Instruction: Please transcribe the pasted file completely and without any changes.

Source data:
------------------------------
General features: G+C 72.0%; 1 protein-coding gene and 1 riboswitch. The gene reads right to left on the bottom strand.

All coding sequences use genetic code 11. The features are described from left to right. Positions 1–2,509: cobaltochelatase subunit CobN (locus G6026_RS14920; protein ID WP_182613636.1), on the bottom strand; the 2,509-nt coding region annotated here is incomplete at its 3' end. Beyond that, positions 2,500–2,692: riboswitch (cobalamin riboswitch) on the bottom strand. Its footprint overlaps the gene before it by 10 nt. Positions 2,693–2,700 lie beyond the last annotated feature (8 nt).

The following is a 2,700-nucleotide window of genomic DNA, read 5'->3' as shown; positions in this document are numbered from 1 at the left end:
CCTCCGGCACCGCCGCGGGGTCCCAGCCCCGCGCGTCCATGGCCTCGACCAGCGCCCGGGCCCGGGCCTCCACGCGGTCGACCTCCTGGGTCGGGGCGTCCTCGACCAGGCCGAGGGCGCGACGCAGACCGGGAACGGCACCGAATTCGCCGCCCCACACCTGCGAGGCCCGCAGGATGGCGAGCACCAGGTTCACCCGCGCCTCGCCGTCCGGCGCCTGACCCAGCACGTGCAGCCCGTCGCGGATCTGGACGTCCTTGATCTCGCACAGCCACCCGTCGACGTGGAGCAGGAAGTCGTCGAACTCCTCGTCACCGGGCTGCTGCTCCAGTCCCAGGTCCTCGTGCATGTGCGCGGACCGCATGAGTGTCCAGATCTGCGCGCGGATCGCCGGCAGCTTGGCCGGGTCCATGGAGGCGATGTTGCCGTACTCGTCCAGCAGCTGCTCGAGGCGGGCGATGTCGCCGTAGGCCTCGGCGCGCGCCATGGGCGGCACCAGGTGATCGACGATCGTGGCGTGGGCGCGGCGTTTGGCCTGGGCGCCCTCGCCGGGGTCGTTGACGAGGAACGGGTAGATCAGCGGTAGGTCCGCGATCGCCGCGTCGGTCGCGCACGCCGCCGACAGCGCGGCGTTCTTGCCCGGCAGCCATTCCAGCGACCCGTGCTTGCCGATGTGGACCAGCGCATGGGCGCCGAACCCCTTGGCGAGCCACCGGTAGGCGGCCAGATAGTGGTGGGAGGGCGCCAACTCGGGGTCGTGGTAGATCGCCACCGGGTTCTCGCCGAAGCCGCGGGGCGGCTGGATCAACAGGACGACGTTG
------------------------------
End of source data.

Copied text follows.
General features: G+C 72.0%; 1 protein-coding gene and 1 riboswitch. The gene reads right to left on the bottom strand.

All coding sequences use genetic code 11. The features are described from left to right. Positions 1–2,509: cobaltochelatase subunit CobN (locus G6026_RS14920; protein ID WP_182613636.1), on the bottom strand; the 2,509-nt coding region annotated here is incomplete at its 3' end. Beyond that, positions 2,500–2,692: riboswitch (cobalamin riboswitch) on the bottom strand. Its footprint overlaps the gene before it by 10 nt. Positions 2,693–2,700 lie beyond the last annotated feature (8 nt).

The following is a 2,700-nucleotide window of genomic DNA, read 5'->3' as shown; positions in this document are numbered from 1 at the left end:
CCTCCGGCACCGCCGCGGGGTCCCAGCCCCGCGCGTCCATGGCCTCGACCAGCGCCCGGGCCCGGGCCTCCACGCGGTCGACCTCCTGGGTCGGGGCGTCCTCGACCAGGCCGAGGGCGCGACGCAGACCGGGAACGGCACCGAATTCGCCGCCCCACACCTGCGAGGCCCGCAGGATGGCGAGCACCAGGTTCACCCGCGCCTCGCCGTCCGGCGCCTGACCCAGCACGTGCAGCCCGTCGCGGATCTGGACGTCCTTGATCTCGCACAGCCACCCGTCGACGTGGAGCAGGAAGTCGTCGAACTCCTCGTCACCGGGCTGCTGCTCCAGTCCCAGGTCCTCGTGCATGTGCGCGGACCGCATGAGTGTCCAGATCTGCGCGCGGATCGCCGGCAGCTTGGCCGGGTCCATGGAGGCGATGTTGCCGTACTCGTCCAGCAGCTGCTCGAGGCGGGCGATGTCGCCGTAGGCCTCGGCGCGCGCCATGGGCGGCACCAGGTGATCGACGATCGTGGCGTGGGCGCGGCGTTTGGCCTGGGCGCCCTCGCCGGGGTCGTTGACGAGGAACGGGTAGATCAGCGGTAGGTCCGCGATCGCCGCGTCGGTCGCGCACGCCGCCGACAGCGCGGCGTTCTTGCCCGGCAGCCATTCCAGCGACCCGTGCTTGCCGATGTGGACCAGCGCATGGGCGCCGAACCCCTTGGCGAGCCACCGGTAGGCGGCCAGATAGTGGTGGGAGGGCGCCAACTCGGGGTCGTGGTAGATCGCCACCGGGTTCTCGCCGAAGCCGCGGGGCGGCTGGATCAACAGGACGACGTTG